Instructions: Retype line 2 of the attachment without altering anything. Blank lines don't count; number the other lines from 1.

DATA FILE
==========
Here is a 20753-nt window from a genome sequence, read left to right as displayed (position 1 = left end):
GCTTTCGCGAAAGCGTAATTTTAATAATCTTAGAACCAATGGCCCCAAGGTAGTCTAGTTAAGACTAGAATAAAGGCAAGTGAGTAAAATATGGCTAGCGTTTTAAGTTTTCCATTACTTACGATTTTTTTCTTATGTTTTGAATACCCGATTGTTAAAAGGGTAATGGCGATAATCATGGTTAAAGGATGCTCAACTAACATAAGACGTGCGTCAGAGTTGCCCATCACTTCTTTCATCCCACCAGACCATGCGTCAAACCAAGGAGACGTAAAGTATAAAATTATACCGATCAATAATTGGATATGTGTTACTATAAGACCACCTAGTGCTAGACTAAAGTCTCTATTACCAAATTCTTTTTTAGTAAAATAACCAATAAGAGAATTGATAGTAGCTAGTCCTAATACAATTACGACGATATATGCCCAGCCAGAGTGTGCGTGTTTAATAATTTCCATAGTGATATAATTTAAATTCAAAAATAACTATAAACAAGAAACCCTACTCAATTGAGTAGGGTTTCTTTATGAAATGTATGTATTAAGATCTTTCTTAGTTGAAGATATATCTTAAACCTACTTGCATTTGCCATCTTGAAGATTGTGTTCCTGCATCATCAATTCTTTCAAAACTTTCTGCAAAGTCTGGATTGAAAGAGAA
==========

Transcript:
GCTTTCGCGAAAGCGTAATTTTAATAATCTTAGAACCAATGGCCCCAAGGTAGTCTAGTTAAGACTAGAATAAAGGCAAGTGAGTAAAATATGGCTAGCGTTTTAAGTTTTCCATTACTTACGATTTTTTTCTTATGTTTTGAATACCCGATTGTTAAAAGGGTAATGGCGATAATCATGGTTAAAGGATGCTCAACTAACATAAGACGTGCGTCAGAGTTGCCCATCACTTCTTTCATCCCACCAGACCATGCGTCAAACCAAGGAGACGTAAAGTATAAAATTATACCGATCAATAATTGGATATGTGTTACTATAAGACCACCTAGTGCTAGACTAAAGTCTCTATTACCAAATTCTTTTTTAGTAAAATAACCAATAAGAGAATTGATAGTAGCTAGTCCTAATACAATTACGACGATATATGCCCAGCCAGAGTGTGCGTGTTTAATAATTTCCATAGTGATATAATTTAAATTCAAAAATAACTATAAACAAGAAACCCTACTCAATTGAGTAGGGTTTCTTTATGAAATGTATGTATTAAGATCTTTCTTAGTTGAAGATATATCTTAAACCTACTTGCATTTGCCATCTTGAAGATTGTGTTCCTGCATCATCAATTCTTTCAAAACTTTCTGCAAAGTCTGGATTGAAAGAGAA